This can mean a lot to boaters who want to get out on the water and start enjoying their boat, rather than waiting for a paint job to be finished. Furthermore, for charter yachts, time is money and they can make a lot more money if they aren’t waiting around for the topsides to be sprayed on.

The Deal with Vinyl

Vinyl is also usually cheaper to repair than a paint job.

As far as durability goes, it’s hard to say which is better. Vinyl has been touted as being more UV resistant and less prone to fading than paint.

As aforementioned, a vinyl wrap can last anywhere from 3-8 years. They will still require maintenance, but the repair process is often a lot simpler than color matching and redoing a paint job.

Vinyl wraps are also fairly eco-friendly. They don’t use any solvents or chemicals. The same can’t always be said about traditional boat paints, which can sometimes endanger marine life.

Vinyl wraps are also much more customizable than a paint job. The colors are often brighter, and you’ll end up with a glossy shine.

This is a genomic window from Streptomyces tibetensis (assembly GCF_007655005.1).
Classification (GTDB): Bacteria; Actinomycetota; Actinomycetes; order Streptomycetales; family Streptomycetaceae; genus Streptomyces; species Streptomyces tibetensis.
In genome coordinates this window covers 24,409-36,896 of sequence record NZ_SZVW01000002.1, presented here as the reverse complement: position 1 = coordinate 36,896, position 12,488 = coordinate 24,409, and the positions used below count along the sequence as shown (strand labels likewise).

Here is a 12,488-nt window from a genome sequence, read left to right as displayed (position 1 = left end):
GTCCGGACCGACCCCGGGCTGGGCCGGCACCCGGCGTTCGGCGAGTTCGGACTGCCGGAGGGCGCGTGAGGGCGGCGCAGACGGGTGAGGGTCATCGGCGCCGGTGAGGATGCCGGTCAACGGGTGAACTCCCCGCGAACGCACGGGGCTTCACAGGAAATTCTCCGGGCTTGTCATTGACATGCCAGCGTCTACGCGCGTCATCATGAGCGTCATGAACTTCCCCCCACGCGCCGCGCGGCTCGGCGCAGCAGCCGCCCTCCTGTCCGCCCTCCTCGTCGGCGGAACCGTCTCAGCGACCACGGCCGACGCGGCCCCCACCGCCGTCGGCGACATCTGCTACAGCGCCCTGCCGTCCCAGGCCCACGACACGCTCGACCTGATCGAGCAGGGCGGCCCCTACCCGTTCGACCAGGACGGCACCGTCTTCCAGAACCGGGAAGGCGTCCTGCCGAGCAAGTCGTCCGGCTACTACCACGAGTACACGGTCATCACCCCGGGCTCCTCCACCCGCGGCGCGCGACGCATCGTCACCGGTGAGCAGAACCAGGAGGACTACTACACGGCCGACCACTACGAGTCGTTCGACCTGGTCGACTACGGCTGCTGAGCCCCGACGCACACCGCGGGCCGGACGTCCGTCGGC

If you want a complicated paint job, it will cost more than a simple coat. However, there isn’t a hugely significant cost difference between simple and complex vinyl wrap designs.

Weighing Your Options

Vinyl wraps are perfect for giving your boat a fresh look, and they’re very easy to customize. If you like the idea of being able to switch out one design for another in a couple of years, a vinyl wrap might be for you!

A vinyl boat wrap’s price is going to almost always be cheaper than a paint job. So if your concern is money, a vinyl wrap is going to give you the best bang for your buck!

For more information on the best boating products and practices, check out the rest of our blog!